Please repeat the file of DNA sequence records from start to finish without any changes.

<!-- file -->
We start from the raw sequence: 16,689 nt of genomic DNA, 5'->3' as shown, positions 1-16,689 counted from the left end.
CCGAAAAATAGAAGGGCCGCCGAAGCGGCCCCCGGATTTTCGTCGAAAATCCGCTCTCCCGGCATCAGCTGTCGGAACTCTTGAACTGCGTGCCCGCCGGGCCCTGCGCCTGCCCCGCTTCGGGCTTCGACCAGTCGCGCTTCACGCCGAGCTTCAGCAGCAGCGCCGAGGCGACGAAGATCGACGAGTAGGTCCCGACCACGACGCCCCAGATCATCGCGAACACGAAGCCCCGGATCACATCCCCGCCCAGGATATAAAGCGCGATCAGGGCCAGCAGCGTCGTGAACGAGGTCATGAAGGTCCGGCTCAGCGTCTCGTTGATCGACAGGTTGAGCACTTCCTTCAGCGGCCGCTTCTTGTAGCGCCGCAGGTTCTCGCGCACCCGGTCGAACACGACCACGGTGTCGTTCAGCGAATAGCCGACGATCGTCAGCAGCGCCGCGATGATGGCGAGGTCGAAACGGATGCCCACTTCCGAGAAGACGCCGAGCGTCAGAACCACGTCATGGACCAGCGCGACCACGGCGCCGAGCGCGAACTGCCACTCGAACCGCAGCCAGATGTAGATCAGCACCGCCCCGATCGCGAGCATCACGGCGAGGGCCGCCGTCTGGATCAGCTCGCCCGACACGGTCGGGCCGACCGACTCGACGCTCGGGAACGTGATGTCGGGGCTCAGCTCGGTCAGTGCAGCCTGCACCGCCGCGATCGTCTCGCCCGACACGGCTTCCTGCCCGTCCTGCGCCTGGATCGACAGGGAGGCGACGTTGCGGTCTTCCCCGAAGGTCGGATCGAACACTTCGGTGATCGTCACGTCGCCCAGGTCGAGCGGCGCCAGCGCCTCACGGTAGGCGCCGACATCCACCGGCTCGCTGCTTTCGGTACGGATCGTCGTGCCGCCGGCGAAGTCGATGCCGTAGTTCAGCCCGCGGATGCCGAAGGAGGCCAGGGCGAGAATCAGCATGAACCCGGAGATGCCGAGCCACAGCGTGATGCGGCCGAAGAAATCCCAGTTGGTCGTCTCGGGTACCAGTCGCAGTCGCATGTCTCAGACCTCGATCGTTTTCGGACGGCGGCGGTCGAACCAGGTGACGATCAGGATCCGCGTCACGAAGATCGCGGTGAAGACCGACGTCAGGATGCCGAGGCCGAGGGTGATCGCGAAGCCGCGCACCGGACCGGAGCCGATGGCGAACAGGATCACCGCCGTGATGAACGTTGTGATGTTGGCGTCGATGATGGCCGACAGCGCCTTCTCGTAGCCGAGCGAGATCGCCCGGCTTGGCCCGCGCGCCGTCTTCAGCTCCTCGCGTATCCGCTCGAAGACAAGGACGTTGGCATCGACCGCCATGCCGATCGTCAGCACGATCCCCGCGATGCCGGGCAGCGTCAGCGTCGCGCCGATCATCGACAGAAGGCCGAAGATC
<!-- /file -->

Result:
We start from the raw sequence: 16,689 nt of genomic DNA, 5'->3' as shown, positions 1-16,689 counted from the left end.
CCGAAAAATAGAAGGGCCGCCGAAGCGGCCCCCGGATTTTCGTCGAAAATCCGCTCTCCCGGCATCAGCTGTCGGAACTCTTGAACTGCGTGCCCGCCGGGCCCTGCGCCTGCCCCGCTTCGGGCTTCGACCAGTCGCGCTTCACGCCGAGCTTCAGCAGCAGCGCCGAGGCGACGAAGATCGACGAGTAGGTCCCGACCACGACGCCCCAGATCATCGCGAACACGAAGCCCCGGATCACATCCCCGCCCAGGATATAAAGCGCGATCAGGGCCAGCAGCGTCGTGAACGAGGTCATGAAGGTCCGGCTCAGCGTCTCGTTGATCGACAGGTTGAGCACTTCCTTCAGCGGCCGCTTCTTGTAGCGCCGCAGGTTCTCGCGCACCCGGTCGAACACGACCACGGTGTCGTTCAGCGAATAGCCGACGATCGTCAGCAGCGCCGCGATGATGGCGAGGTCGAAACGGATGCCCACTTCCGAGAAGACGCCGAGCGTCAGAACCACGTCATGGACCAGCGCGACCACGGCGCCGAGCGCGAACTGCCACTCGAACCGCAGCCAGATGTAGATCAGCACCGCCCCGATCGCGAGCATCACGGCGAGGGCCGCCGTCTGGATCAGCTCGCCCGACACGGTCGGGCCGACCGACTCGACGCTCGGGAACGTGATGTCGGGGCTCAGCTCGGTCAGTGCAGCCTGCACCGCCGCGATCGTCTCGCCCGACACGGCTTCCTGCCCGTCCTGCGCCTGGATCGACAGGGAGGCGACGTTGCGGTCTTCCCCGAAGGTCGGATCGAACACTTCGGTGATCGTCACGTCGCCCAGGTCGAGCGGCGCCAGCGCCTCACGGTAGGCGCCGACATCCACCGGCTCGCTGCTTTCGGTACGGATCGTCGTGCCGCCGGCGAAGTCGATGCCGTAGTTCAGCCCGCGGATGCCGAAGGAGGCCAGGGCGAGAATCAGCATGAACCCGGAGATGCCGAGCCACAGCGTGATGCGGCCGAAGAAATCCCAGTTGGTCGTCTCGGGTACCAGTCGCAGTCGCATGTCTCAGACCTCGATCGTTTTCGGACGGCGGCGGTCGAACCAGGTGACGATCAGGATCCGCGTCACGAAGATCGCGGTGAAGACCGACGTCAGGATGCCGAGGCCGAGGGTGATCGCGAAGCCGCGCACCGGACCGGAGCCGATGGCGAACAGGATCACCGCCGTGATGAACGTTGTGATGTTGGCGTCGATGATGGCCGACAGCGCCTTCTCGTAGCCGAGCGAGATCGCCCGGCTTGGCCCGCGCGCCGTCTTCAGCTCCTCGCGTATCCGCTCGAAGACAAGGACGTTGGCATCGACCGCCATGCCGATCGTCAGCACGATCCCCGCGATGCCGGGCAGCGTCAGCGTCGCGCCGATCATCGACAGAAGGCCGAAGATC